“We are very pleased to be joining NBH,” he said. “Our family has built Peoples over the past five decades with a focus on caring for our customers, employees and the communities we serve. We found those same values at NBH and are proud to partner with the NBH family.”
Lawrence restaurant updates: La Parilla’s new location, plans for a Sandbar Sub shop and 60 years for Johnny’s Tavern
Downtown Lawrence’s restaurant scene is heating up. Here’s a look at a few updates:
• La Parilla has moved into its new location at 724 Massachusetts Street, which formerly was the home of Tapas.
Co-owner Subarna Bhattachan told me recently that the new space gives the Mexican/Latin American restaurant about double the space that it had in its old location at 814 Massachusetts.
But Bhattachan said lots of new space doesn’t mean lots of changes for the restaurant. He and co-owner/co-chef Alejandro Lule decided not to make any changes to the menu.
What you may notice, though, is the restaurant now has a full bar. It also has a second-story dining area, which Bhattachan said may be used for private dining and catering events.
Bhattachan said the restaurant eventually will start hosting some wine tastings featuring vintages from Spain, Chile, and Argentina. Bhattachan said he also wants to look into the idea of doing some rum and tequila tastings. That sounds very interesting, but I doubt I can afford to participate in a tequila tasting. No. Bhattachan didn’t share any prices with me, but it has been my experience that tequila tastings ought to involve bail money.
• Bhattachan confirmed to me that La Parilla — which will turn 15 this summer — wasn’t really looking to move. But the restaurant did not have its lease renewed at 814 Massachusetts.
That’s a good sign that the owner of 814 Massachusetts, veteran landlord George Paley, has another tenant lined up to take the space. Indeed he does.
Paley told me another restaurant is set to take over the space. I don’t have details yet on the name or type of restaurant slated for the location. Paley said the new tenant is someone who grew up in Kansas, but is coming back from the East Coast.
I’ll let you know when I get more details.
• Also in the category of needing more details, is a plan to redevelop the former Mirth Cafe space at 745 New Hampshire. If you remember, Mirth has moved to the old Pepperjack’s Grill location at 10th and New Hampshire streets.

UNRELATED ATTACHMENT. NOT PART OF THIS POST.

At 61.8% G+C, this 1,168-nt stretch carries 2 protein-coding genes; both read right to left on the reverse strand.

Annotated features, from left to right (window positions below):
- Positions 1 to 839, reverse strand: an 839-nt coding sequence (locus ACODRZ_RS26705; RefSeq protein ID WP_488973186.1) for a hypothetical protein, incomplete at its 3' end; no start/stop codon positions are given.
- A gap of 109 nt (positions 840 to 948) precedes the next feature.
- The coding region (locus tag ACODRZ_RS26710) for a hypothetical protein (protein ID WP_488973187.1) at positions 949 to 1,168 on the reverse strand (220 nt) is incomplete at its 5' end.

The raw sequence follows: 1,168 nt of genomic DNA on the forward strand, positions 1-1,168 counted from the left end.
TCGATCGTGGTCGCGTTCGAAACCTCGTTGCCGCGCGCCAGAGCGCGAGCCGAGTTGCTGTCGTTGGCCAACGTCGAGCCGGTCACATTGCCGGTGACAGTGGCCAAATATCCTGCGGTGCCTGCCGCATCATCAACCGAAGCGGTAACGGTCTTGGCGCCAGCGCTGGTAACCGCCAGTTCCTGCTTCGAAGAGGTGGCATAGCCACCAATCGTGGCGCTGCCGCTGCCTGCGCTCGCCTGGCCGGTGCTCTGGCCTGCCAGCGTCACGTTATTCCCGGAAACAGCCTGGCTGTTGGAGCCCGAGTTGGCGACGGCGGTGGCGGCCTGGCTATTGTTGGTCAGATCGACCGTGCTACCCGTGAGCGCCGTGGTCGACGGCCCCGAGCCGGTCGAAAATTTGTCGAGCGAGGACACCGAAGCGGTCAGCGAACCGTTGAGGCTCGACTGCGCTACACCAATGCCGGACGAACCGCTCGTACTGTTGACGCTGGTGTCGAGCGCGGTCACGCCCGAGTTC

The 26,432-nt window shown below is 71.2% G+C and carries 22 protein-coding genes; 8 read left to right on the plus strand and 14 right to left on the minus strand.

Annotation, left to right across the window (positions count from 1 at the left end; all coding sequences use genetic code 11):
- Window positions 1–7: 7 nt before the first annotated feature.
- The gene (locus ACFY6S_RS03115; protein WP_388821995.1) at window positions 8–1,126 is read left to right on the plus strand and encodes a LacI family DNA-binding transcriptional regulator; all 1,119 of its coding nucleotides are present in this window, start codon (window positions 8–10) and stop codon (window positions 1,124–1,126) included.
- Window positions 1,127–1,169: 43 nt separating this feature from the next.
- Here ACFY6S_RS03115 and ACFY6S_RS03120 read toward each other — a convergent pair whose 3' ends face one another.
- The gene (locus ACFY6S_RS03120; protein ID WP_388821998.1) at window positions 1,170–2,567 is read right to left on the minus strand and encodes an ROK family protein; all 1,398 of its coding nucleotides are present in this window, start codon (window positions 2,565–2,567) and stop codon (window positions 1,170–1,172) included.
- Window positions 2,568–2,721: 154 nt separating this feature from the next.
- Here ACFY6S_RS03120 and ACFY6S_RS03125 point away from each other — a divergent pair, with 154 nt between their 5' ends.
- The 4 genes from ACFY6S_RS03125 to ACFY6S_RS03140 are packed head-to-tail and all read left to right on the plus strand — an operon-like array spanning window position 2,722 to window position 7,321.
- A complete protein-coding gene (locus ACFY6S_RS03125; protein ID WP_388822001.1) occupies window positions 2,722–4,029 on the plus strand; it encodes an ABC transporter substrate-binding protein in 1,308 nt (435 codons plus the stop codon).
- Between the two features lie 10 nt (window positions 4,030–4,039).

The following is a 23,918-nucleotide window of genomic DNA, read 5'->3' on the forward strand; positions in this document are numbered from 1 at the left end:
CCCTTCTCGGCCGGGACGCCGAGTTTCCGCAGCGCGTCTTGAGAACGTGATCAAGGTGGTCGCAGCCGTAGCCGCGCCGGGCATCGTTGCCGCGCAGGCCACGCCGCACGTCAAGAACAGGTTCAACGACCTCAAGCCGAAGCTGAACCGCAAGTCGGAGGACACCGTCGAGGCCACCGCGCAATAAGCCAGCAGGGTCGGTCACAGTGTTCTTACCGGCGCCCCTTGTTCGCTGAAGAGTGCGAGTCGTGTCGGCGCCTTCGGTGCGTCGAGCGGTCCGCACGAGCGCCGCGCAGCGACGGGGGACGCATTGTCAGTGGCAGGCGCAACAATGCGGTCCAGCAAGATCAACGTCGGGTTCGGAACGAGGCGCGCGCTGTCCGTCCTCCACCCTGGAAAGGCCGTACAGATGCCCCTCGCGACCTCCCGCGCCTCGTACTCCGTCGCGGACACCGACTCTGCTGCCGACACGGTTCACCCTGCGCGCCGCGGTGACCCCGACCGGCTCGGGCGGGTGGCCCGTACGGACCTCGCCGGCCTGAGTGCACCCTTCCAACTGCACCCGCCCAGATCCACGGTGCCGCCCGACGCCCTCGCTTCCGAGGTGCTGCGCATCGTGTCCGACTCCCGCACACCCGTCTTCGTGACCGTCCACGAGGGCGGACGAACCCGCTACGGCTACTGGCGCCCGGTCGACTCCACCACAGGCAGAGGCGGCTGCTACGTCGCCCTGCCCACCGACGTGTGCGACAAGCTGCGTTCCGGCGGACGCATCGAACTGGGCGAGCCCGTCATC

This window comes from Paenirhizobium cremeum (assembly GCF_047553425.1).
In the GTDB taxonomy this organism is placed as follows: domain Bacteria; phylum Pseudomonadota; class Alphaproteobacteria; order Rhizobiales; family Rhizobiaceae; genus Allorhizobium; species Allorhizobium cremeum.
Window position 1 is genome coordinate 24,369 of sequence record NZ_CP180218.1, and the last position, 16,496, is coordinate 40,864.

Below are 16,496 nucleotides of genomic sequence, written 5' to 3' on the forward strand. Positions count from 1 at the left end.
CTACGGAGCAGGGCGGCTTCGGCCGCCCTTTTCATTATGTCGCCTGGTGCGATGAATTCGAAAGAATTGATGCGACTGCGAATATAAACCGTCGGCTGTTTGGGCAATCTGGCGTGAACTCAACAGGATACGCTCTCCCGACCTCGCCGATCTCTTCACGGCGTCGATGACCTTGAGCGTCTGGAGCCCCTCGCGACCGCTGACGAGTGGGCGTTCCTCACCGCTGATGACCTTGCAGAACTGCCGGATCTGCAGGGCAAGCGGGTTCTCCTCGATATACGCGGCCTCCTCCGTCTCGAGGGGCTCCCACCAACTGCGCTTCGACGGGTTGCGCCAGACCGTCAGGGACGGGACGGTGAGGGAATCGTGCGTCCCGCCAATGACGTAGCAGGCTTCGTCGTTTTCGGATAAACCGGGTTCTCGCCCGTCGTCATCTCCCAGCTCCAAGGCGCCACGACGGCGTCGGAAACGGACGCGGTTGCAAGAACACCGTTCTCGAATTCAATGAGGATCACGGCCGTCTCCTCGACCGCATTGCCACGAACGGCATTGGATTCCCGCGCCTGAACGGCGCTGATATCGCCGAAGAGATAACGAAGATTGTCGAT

A building permit has been issued to remodel 745 New Hampshire into a space to house a Sandbar Subs shop and a branch for Peoples Bank, according to the paperwork filed at City Hall.
I’ve got calls into representatives with both of those businesses, and will report back when I hear more. What I can tell you, though, is Sandbar Subs already has a presence in Lawrence. The restaurant has locations in the Zarco gas stations on W. Sixth Street and E. 23rd Street. It also has a location in the Zarco station along Interstate 35 in Ottawa.
It has sandwiches or wraps with names like Captain Hook, Pirate Steak, Sammy the Shark and Jimmy the Sailor. The restaurants play beach-lovers' music and have a very tropical theme to them. It's sort of like having Jimmy Buffett serve you a sandwich. (I don’t think the menu is salt free, so evidently he found his lost shaker of salt.)
As I said, no details yet on what the downtown location may involve, but I would be warming up your pirate voice and digging out your eye patch just in case.
I know I said this was going to be a restaurant update, and unless you do something different with your money than I do, Peoples Bank doesn’t fit that bill. But if Peoples indeed is opening another branch downtown, that would be significant. New bank locations were a hallmark of the 1990s and early 2000s when the economy was really humming. Over the past few years, however, it was more common to see a bank consolidate locations — Central National for example pulled out of downtown.
But recently there has been expansion activity. We reported on Baldwin-based MidAmerica Bank signing a deal to open a location on West Sixth Street, and Lawrence Bank will get a nice new facility in downtown as part of the multistory apartment building project slated for the northeast corner of Ninth and New Hampshire.
So, maybe the banking industry is one to keep an eye on again in Lawrence. (I may even have to take this eye patch off.)
• Several of you have been asking for an update on The Roost, which is the breakfast- and lunch-oriented restaurant slated to take over the former space of Milton’s at 920 Massachusetts Street.
Well, Manda Jolly, a partner in the project, told me the restaurant is scheduled to have a late-June to early-July opening. Renovation work is underway.
Some of you may have seen that the restaurant has started a Kickstarter campaign to try to raise $20,000 in funding. That sometimes creates questions about the viability of a project, but Jolly told me some of the building plans for the restaurant would have to be readjusted if the campaign is not successful. Either way, the group is committed to opening the restaurant.
Jolly also gave me some other details about how the menu and ownership group of the restaurant is shaping up, as well as plans to get into the venue rental business are shaping up. I’ll pass those along in a later post.
• And finally, you can’t forget Johnny’s, although there have been times the establishment has made my memory a little fuzzy.
The venerable restaurant and tavern in North Lawrence is celebrating its 60th anniversary this week. There are a handful of old bars in Lawrence, but Johnny’s uses the phrase “the longest running tap in Lawrence,” to describe itself.
The bar will have a special concert on Friday night with Billy Spears and the Beer Bellies, and then will throw an anniversary party on Saturday.
The business got started in 1953 when John Wilson turned his father’s farm implement store into a tavern. For the past 35 years, Lawrence businessman Rick Renfro has been the lead owner of the operation, and has expanded the Johnny’s brand into West Lawrence and the Kansas City metro area.
“It’s extraordinary,” Renfro said of the business’ run. “The average life span of a bar or restaurant is 15 years. I think we have beaten the odds.”